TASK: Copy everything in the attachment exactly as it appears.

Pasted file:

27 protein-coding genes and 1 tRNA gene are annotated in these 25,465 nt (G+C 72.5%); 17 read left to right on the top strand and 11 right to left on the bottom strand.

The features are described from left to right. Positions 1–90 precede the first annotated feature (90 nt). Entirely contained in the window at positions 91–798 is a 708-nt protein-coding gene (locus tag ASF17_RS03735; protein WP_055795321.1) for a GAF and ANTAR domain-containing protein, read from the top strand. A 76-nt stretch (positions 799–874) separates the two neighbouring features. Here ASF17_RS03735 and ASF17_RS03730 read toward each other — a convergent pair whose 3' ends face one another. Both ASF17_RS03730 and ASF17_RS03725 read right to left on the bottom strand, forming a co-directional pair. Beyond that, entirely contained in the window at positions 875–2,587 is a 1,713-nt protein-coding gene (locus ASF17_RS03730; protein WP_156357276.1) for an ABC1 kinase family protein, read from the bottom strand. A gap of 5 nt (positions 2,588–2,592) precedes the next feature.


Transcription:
27 protein-coding genes and 1 tRNA gene are annotated in these 25,465 nt (G+C 72.5%); 17 read left to right on the top strand and 11 right to left on the bottom strand.

The features are described from left to right. Positions 1–90 precede the first annotated feature (90 nt). Entirely contained in the window at positions 91–798 is a 708-nt protein-coding gene (locus tag ASF17_RS03735; protein WP_055795321.1) for a GAF and ANTAR domain-containing protein, read from the top strand. A 76-nt stretch (positions 799–874) separates the two neighbouring features. Here ASF17_RS03735 and ASF17_RS03730 read toward each other — a convergent pair whose 3' ends face one another. Both ASF17_RS03730 and ASF17_RS03725 read right to left on the bottom strand, forming a co-directional pair. Beyond that, entirely contained in the window at positions 875–2,587 is a 1,713-nt protein-coding gene (locus ASF17_RS03730; protein WP_156357276.1) for an ABC1 kinase family protein, read from the bottom strand. A gap of 5 nt (positions 2,588–2,592) precedes the next feature.